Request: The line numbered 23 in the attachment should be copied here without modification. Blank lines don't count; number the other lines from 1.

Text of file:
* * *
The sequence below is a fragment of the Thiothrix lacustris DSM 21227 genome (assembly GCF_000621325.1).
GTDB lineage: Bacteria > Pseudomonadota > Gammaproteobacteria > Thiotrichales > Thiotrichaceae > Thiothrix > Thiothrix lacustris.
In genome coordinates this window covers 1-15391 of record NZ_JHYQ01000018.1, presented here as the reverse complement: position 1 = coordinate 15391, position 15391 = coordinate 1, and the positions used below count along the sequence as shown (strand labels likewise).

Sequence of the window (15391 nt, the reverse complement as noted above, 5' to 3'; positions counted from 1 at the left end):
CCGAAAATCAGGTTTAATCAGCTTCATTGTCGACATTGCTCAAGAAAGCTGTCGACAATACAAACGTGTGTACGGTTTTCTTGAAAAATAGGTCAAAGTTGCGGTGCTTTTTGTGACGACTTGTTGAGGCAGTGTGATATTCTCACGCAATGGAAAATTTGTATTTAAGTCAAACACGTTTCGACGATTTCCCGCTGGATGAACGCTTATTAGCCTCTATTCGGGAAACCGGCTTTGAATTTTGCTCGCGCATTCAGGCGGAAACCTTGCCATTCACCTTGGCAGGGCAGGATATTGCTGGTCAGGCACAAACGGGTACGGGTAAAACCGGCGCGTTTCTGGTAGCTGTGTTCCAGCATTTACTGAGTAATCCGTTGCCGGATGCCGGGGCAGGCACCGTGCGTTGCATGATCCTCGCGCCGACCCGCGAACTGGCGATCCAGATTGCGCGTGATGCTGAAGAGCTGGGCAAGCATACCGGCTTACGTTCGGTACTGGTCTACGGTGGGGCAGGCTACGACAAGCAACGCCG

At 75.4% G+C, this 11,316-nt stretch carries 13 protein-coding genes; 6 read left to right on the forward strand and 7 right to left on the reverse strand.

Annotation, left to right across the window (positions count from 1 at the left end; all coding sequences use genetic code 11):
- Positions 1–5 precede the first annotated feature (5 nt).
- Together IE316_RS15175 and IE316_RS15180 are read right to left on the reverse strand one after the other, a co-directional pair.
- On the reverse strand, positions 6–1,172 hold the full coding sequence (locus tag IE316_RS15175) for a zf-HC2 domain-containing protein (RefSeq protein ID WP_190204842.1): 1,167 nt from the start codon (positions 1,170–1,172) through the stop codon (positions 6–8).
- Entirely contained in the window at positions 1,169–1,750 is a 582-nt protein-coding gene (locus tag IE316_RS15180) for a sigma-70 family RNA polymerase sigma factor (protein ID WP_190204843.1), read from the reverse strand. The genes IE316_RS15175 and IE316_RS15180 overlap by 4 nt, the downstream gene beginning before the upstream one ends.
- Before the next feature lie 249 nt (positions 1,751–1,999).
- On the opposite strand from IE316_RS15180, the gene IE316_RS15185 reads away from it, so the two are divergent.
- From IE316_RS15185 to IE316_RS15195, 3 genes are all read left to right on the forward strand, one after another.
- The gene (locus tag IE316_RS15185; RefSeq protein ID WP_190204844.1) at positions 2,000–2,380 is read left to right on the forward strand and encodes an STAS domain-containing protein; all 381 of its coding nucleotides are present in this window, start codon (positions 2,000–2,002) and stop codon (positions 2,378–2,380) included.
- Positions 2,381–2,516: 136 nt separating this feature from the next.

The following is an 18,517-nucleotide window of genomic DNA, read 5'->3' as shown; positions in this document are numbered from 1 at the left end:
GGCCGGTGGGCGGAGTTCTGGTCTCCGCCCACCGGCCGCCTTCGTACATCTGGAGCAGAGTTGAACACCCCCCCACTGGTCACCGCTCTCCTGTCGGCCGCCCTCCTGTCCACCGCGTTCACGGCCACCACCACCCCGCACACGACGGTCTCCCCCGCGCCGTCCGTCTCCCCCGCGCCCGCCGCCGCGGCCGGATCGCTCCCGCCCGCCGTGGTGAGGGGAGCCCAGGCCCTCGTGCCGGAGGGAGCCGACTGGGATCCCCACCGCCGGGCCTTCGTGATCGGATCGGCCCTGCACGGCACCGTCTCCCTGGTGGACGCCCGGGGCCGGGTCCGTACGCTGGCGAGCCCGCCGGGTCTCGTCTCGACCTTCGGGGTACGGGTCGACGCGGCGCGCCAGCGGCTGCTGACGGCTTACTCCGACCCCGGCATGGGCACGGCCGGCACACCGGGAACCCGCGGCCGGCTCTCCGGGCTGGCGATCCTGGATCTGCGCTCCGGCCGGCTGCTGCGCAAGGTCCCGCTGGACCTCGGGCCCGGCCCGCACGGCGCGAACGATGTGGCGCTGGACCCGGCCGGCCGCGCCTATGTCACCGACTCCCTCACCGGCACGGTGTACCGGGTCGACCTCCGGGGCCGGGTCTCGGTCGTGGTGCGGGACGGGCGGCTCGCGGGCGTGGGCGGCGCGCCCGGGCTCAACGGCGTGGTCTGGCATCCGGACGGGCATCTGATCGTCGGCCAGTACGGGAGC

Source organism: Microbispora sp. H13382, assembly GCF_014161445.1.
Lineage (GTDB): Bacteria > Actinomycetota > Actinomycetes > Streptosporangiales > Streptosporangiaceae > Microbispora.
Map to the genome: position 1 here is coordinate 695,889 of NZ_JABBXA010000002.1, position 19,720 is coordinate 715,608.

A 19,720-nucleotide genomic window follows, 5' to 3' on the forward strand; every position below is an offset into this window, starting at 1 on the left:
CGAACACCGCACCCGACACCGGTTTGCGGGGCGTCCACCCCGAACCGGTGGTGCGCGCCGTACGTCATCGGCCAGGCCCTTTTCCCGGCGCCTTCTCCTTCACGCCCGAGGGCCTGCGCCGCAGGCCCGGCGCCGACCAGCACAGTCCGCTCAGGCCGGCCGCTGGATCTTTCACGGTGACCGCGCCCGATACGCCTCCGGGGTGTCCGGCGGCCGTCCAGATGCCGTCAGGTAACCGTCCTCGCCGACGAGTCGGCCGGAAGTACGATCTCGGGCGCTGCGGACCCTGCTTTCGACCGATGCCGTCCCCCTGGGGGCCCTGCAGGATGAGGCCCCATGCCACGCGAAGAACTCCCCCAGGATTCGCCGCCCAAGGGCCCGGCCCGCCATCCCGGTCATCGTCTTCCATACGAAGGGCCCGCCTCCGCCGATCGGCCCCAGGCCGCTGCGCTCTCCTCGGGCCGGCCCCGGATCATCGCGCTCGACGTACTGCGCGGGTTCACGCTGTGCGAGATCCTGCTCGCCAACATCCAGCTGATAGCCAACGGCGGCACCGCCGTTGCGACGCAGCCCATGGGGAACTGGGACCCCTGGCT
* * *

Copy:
CGAACACCGCACCCGACACCGGTTTGCGGGGCGTCCACCCCGAACCGGTGGTGCGCGCCGTACGTCATCGGCCAGGCCCTTTTCCCGGCGCCTTCTCCTTCACGCCCGAGGGCCTGCGCCGCAGGCCCGGCGCCGACCAGCACAGTCCGCTCAGGCCGGCCGCTGGATCTTTCACGGTGACCGCGCCCGATACGCCTCCGGGGTGTCCGGCGGCCGTCCAGATGCCGTCAGGTAACCGTCCTCGCCGACGAGTCGGCCGGAAGTACGATCTCGGGCGCTGCGGACCCTGCTTTCGACCGATGCCGTCCCCCTGGGGGCCCTGCAGGATGAGGCCCCATGCCACGCGAAGAACTCCCCCAGGATTCGCCGCCCAAGGGCCCGGCCCGCCATCCCGGTCATCGTCTTCCATACGAAGGGCCCGCCTCCGCCGATCGGCCCCAGGCCGCTGCGCTCTCCTCGGGCCGGCCCCGGATCATCGCGCTCGACGTACTGCGCGGGTTCACGCTGTGCGAGATCCTGCTCGCCAACATCCAGCTGATAGCCAACGGCGGCACCGCCGTTGCGACGCAGCCCATGGGGAACTGGGACCCCTGGCT